"However, we call true not only an actual joy, genuine gold, and all beings of such kind, but also and above all we call true or false our statements about beings, which can themselves be genuine or not with regard to their kind, which can be thus or otherwise in their actuality. A statement is true if what it means and says is in accordance with the matter about which the statement is made. Here too we say, "It is in accord" Now, though, it is not the matter that is in accord but rather the proposition." [ET, p. 138]

What all this thing means is that access to the Truth has changed its meaning from being "unveiling" (inpresocratic or pre-philosophical thinking this is called "unconcealment ",aletheia in Greek) meaning the one that enquires needs unveiling so that the Truth can manifest to him; to another meaning, a theory of correspondence between a statement and what we understand by the entity itself. The first approach, "unveiling", is what we understand as knowledge in Sufism and through Sufism we have a clear indication of what it means. The second, "a theory of correspondence" is philosophy. Throughout the history of philosophy the meaning of what we understand by the "entity" itself (Plato, Aristotle, Descartes, Kant, Leibniz, Hegel, Schopenhauer, Nietzsche have produced different definitions) has changed but the basic formulation of correspondence to reach Truth has not. This leads Heidegger to make a History of Philosophy, a history of Metaphysics, based on the development of the understanding of that entity against which the statement is compared in search of accordance. We leave all this for another chapter. At this stage what we want to simply understand is that this theory of correspondence in which modern thinking dwells does not reach Truth. Truth withdraws from this way of enquiry and it is never reached. Therefore the very matter of knowledge is never reached. Therefore there is no thinking, or what we call thinking has lost its element.

References:

• WT, "What is called Thinking", Harper and Row Publishers, New York, 1968.

• ET, "On the Essence of Truth", article written in "Pathmarks ", Cambridge University Press, Cambridge, 1998.

• QCT, "The Question Concerning Technology", Harper and Row Publishers, New York, 1977

Lesson 3: Logos and the Birth of Philosophy

Introduction

The word logos transport us to the world of the Ancient Greeks. The Ancient Greeks discovered a very powerful and exciting "idea". They discovered a new way of thinking. This way of thinking started with Plato's fascination of "theory". The "idea" that one could understand the universe in a detached way, by discovering the principles that underlie the profusion of phenomena. It was, indeed exciting. But Plato and the tradition that followed after him got off on the wrong track by thinking that one could have a theory of everything -even human beings in the world- and that the way human beings relate to things is to have an implicit theory about them. Plato gave to his way of thinking a universal validity.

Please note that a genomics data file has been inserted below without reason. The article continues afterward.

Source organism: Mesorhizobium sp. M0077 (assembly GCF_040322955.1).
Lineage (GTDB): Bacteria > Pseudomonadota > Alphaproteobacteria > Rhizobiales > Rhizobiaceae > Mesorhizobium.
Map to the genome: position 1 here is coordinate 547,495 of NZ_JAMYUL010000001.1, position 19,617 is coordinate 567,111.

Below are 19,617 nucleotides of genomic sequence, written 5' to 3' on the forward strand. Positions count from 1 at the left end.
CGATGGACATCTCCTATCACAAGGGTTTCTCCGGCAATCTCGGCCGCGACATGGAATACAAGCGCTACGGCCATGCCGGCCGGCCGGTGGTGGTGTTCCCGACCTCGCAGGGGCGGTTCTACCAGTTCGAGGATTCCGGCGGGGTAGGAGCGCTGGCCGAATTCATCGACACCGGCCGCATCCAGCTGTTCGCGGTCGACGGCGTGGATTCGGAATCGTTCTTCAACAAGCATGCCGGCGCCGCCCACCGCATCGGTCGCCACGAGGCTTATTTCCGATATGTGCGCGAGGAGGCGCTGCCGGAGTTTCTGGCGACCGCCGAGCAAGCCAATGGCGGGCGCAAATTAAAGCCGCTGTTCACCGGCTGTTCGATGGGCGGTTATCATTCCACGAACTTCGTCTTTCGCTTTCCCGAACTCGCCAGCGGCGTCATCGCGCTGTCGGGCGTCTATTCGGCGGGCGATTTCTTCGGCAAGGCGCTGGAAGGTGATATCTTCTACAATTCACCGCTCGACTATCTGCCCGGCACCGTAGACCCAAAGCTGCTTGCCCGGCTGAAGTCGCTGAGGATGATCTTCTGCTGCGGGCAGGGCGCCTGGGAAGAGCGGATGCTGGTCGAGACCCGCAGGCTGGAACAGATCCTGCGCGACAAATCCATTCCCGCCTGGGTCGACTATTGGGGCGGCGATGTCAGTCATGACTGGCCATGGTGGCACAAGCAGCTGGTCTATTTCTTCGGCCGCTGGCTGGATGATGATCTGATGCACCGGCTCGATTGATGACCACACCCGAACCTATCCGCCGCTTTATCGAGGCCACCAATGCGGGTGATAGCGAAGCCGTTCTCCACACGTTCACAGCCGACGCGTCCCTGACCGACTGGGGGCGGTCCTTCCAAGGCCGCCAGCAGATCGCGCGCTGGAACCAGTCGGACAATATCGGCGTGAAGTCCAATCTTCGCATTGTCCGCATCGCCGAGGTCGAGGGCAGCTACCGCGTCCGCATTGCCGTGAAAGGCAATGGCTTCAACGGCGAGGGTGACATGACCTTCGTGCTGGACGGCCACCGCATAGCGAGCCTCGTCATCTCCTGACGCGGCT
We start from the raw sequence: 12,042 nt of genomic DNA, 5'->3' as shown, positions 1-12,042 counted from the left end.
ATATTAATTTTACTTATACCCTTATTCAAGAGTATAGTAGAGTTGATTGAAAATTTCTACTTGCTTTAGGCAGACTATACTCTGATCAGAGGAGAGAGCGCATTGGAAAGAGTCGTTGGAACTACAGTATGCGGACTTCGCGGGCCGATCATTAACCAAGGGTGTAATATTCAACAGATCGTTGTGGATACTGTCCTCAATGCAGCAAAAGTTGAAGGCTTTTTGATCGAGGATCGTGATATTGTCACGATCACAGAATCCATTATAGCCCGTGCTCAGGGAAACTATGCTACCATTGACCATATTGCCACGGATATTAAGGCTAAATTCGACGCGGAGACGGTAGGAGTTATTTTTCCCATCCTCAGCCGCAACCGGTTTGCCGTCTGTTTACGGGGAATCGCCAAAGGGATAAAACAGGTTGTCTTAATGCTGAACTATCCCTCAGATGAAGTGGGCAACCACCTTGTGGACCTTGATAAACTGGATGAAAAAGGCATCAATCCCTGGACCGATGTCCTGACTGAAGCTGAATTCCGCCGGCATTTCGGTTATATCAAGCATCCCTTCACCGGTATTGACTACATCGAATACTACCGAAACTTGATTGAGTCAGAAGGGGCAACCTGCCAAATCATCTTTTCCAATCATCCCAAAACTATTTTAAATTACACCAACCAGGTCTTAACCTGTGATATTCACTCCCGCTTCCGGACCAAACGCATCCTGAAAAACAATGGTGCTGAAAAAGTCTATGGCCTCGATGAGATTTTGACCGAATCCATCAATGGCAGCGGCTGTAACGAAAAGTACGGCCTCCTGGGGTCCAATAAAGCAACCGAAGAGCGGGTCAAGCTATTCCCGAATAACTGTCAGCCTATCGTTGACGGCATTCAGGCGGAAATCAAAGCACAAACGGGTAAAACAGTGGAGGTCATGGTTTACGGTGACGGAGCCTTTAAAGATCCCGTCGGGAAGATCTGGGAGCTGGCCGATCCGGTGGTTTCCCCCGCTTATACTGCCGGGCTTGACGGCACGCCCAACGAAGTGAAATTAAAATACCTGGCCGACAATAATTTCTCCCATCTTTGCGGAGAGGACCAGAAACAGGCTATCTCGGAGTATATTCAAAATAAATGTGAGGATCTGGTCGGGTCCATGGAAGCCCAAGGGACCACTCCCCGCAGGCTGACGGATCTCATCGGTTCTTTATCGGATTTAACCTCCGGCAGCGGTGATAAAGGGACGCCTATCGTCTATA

Heidegger was not against this "theory" of the Greeks. He thought it powerful and important -but limited. The way of thinking which evolved from this fascination of theory, and the methodology with which it was accomplished are the themes here before us. This radical thinking of the Greeks which was initiated with Plato became the ground of the way of thinking of the West which has reached us today. This way of thinking is called Philosophy.

This investigation takes us to that point in history in which this event took place. The turning point was Plato. Yet, we refer to the time before Plato as the pre-socratic time. Socrates did not write, we know of him through Plato. So, we use Plato as the starting point of philosophy. What was it happened at this juncture that had such a profound consequence in thinking? What is the nature of this single event that was going to be carried forward for the next 2,500 years? What was before this way of thinking, from which this way of thinking moved away? How did it move away?

We speak of the Early Greeks as the thinking before Socrates and the Later Greeks after Socrates. The later is the thinking of Philosophy as elaborated by Plato and Aristotle, the philosophers. The former is the thinking of Heraclitus and Parmenides, the poets (not yet philosophers).

Aletheia andThe Early Greeks

For the early Greeks, man stands in an intimate relation with Truth, deriving his own nature from that bond and existing as "the locus of the self-disclosure of Truth". At the same time he seeks to struggle with himself to allow Truth shine through what prevents its disclosure. The Early Greek word for truth wasaletheia which is compounded by the privative prefix "a-" (not) and the verbal stem "-leth -" which means "to escape notice", "to be concealed". The truth may thus be looked upon as that which is un-concealed, that which gets discovered or uncovered. [BT, p.57]

We can easily relate (understand) this way of thinking before Socrates, because we have the advantage of Sufism. The Sufis have spoken of man as "the locus in which lights manifest" and that particular locus is not placed in the brain, but in the heart. In the heart of man the lights manifest. Man is engaged in this relationship: he cannot escape from it. Man is created with this feature: this capacity with which man can reach his Creator. Theprocess by which man comes closer to Allah, is in the language of Sufism, "unveiling". Unveiling is the removing of thenafs , of the self. The self has no business in the knowing. In that sense, the self is not the instrument of knowledge, the self cannot think Allah. Allah manifests to him, in the process of his submission to Him: when you submit to Allah, Allah gives you knowledge of Him. Covering theTruth, is clearly expressed by the termKufr . Uncovering what covers the Truth is in itself knowledge.

Naturally, we are not saying thepresocratic poets were Sufis. They did not know Islam, they could not be Sufis. Their thinking is not Sufism. What we are saying is that we are better prepared to understand the language which they used. This is important in order to understand what happened during and after the Birth of Philosophy. It will help us to understand the gap that was created and the departure that took place. This is what matters to us. We have no further need to explore thepresocratics . They have nothing of use to us. We have enough with Islam.